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Landboard Finally Removes Gigantic Illegal Fence

The Tlokweng Land board will today remove a fence that was erected by the Matlapeng family and the World Community Counseling Centre (WCC) in a hotly contested piece of land in the Metlhabeng area after a successful court battle.

The removal of the illegal fence comes after the Land Board won its case in June this year following an urgent application for contempt of court.

They accused the church and the Matlapeng family – which claims rights over the land – of not complying with a September 2010 Land Tribunal order that the disputed piece of land should not be developed except by government.

Speaking with The Monitor, Land Board Secretary, Roselyn Kedimotse, said the fence would be removed today as initially ordered by the Land Tribunal in a court order in June this year. She confirmed that they did not rush to remove the fence after the Tribunal court order as the family decided to pursue legal options.

“The family failed to comply with the court order and decided to made an application at the Tribunal for the order to be made null and void of which they failed and they were given 14 days to remove the fence”, she said.

Kedimotse said after the 14 days elapsed, the family applied to the High Court for a stay of execution, which meant they wanted the court order to temporarily be suspend, however, the case was dismissed last week Wednesday.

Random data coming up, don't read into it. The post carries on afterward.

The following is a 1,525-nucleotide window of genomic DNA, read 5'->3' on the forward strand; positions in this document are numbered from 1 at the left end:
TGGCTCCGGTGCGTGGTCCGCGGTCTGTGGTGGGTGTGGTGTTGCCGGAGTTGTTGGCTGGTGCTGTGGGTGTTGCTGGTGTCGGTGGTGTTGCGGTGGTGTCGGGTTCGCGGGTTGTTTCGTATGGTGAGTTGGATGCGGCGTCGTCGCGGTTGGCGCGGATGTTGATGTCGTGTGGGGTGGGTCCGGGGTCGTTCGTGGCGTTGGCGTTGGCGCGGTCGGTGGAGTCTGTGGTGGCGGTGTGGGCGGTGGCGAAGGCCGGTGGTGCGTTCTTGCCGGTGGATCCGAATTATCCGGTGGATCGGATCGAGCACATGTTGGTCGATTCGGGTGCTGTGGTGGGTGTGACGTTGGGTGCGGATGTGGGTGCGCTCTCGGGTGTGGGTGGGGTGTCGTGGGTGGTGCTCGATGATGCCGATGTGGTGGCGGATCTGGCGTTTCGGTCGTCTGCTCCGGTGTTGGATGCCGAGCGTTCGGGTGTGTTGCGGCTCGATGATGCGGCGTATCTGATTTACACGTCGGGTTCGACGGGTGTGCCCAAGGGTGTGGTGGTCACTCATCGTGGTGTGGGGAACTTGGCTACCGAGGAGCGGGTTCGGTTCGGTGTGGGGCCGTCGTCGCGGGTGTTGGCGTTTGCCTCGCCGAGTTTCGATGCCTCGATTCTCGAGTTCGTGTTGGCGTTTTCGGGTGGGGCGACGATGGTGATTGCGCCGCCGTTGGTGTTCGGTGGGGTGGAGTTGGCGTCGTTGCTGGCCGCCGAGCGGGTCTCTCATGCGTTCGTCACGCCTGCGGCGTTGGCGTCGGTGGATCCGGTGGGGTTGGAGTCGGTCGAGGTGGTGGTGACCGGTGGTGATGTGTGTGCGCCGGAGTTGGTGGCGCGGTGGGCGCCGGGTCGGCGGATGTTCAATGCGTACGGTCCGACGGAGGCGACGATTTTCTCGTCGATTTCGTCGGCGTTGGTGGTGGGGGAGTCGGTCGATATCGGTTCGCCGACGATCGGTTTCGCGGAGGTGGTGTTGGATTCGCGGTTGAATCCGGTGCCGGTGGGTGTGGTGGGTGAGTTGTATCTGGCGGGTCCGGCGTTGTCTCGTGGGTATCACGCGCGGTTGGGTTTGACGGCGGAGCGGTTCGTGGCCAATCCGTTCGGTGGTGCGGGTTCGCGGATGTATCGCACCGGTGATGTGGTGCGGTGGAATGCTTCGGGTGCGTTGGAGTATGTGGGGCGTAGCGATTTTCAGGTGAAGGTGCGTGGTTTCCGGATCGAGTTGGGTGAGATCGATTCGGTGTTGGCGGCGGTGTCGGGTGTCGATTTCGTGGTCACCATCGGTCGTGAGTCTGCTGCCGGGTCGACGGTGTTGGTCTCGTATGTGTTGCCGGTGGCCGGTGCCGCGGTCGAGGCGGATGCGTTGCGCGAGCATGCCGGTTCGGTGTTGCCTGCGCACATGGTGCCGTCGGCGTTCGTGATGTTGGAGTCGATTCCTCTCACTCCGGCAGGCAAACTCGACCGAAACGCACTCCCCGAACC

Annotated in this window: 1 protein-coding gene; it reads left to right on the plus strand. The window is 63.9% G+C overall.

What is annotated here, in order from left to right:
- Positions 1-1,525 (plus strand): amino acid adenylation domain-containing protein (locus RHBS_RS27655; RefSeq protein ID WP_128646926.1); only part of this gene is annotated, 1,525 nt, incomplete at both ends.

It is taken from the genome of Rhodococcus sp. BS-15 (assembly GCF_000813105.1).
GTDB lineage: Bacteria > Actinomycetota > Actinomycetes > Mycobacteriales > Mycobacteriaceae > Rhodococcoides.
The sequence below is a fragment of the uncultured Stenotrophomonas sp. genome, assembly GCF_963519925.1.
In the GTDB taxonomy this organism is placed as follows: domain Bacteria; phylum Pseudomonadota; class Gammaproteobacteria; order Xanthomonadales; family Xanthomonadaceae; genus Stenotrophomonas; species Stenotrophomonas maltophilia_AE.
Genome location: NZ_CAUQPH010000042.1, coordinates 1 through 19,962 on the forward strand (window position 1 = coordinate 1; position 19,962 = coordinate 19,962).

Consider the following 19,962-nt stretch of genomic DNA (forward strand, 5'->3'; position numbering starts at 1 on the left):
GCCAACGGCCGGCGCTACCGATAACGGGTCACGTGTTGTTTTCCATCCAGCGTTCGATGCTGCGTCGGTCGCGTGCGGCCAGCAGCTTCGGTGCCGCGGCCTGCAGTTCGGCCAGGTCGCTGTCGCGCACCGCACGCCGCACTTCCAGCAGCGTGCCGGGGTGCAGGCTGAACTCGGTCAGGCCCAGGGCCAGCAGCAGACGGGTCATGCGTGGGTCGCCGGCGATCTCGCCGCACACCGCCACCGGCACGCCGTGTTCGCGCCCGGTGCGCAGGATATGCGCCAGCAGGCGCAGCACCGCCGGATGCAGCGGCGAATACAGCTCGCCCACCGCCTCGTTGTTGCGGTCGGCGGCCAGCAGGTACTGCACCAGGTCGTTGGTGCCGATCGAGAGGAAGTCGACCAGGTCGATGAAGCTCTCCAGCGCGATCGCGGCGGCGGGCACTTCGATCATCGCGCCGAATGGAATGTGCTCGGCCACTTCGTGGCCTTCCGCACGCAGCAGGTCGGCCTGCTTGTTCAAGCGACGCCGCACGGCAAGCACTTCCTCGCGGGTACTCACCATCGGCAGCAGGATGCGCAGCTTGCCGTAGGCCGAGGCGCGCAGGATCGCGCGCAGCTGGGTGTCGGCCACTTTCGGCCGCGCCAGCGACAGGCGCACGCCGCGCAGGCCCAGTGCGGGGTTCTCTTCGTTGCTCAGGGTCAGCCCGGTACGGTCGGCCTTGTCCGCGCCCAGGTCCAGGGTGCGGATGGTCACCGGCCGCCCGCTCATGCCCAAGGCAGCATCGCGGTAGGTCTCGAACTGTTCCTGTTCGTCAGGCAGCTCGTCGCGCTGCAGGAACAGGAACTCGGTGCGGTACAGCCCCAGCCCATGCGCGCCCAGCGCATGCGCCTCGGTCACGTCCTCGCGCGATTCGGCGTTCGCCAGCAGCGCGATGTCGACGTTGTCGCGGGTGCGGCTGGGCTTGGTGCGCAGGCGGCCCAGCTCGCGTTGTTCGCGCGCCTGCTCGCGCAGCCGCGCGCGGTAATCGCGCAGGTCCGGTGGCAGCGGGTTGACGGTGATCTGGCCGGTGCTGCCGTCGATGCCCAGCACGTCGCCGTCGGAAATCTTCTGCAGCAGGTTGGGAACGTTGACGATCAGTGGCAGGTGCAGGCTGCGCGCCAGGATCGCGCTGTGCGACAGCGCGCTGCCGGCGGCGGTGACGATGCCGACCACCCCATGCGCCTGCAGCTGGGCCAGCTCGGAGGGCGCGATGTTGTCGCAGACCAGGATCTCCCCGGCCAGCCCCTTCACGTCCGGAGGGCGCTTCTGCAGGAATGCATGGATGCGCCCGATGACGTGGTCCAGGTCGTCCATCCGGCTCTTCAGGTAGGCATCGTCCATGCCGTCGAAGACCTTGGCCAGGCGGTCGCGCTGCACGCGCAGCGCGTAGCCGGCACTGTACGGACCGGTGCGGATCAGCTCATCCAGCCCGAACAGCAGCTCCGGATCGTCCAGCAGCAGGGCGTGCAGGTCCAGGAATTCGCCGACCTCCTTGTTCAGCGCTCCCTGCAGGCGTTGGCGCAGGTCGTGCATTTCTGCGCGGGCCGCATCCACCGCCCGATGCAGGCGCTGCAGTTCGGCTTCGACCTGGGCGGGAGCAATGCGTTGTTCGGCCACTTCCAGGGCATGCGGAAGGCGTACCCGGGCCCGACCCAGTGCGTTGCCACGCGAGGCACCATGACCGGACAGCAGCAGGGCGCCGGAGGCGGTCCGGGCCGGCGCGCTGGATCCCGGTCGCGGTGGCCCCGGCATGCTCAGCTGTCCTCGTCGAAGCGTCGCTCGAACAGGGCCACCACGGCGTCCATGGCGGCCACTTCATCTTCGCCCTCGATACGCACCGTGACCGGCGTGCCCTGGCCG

Meanwhile, the two square kilometre plot in Metlhabeng ward has been at the centre of heated differences between the Land Board and the family for more than 20 years, which were heightened

by the family leasing part of the plot to the World Community Counselling Centre (WCCC). The family also fenced the plot, resulting in some residents who were allocated plots there by the Land Board, finding themselves locked in with the church.

While the Matlapeng family argues that the land rightfully belongs to them, as it was previously a farm field, the Land Board disputes this.  The land authority won an order at the Land Tribunal in June, which ordered the Matlapeng family to remove the fence by July 21.

According to the order, the family will also be fined P500 only if they failed to remove the fence within the stipulated time and that they shall bear the cost if the Land Board is forced to remove the fence.

The Land Board initially cited the WCCC as a respondent in the matter; the Tribunal removed it from proceedings saying the matter was rightfully between the Board and the Matlapeng family.

While the Matlapeng family argues that the land rightfully belongs to it, as it was previously a farm field, the Land Board disputes the assertion and reportedly allocated plots on the land, resulting in some residents finding themselves fenced in. The long-standing dispute going back as far as 1990 and is around the correct extent and acquisition of the late Pilanyane Matlapeng’s field situated at the Metlhabeng ward in Tlokweng.




Motion of no confidence

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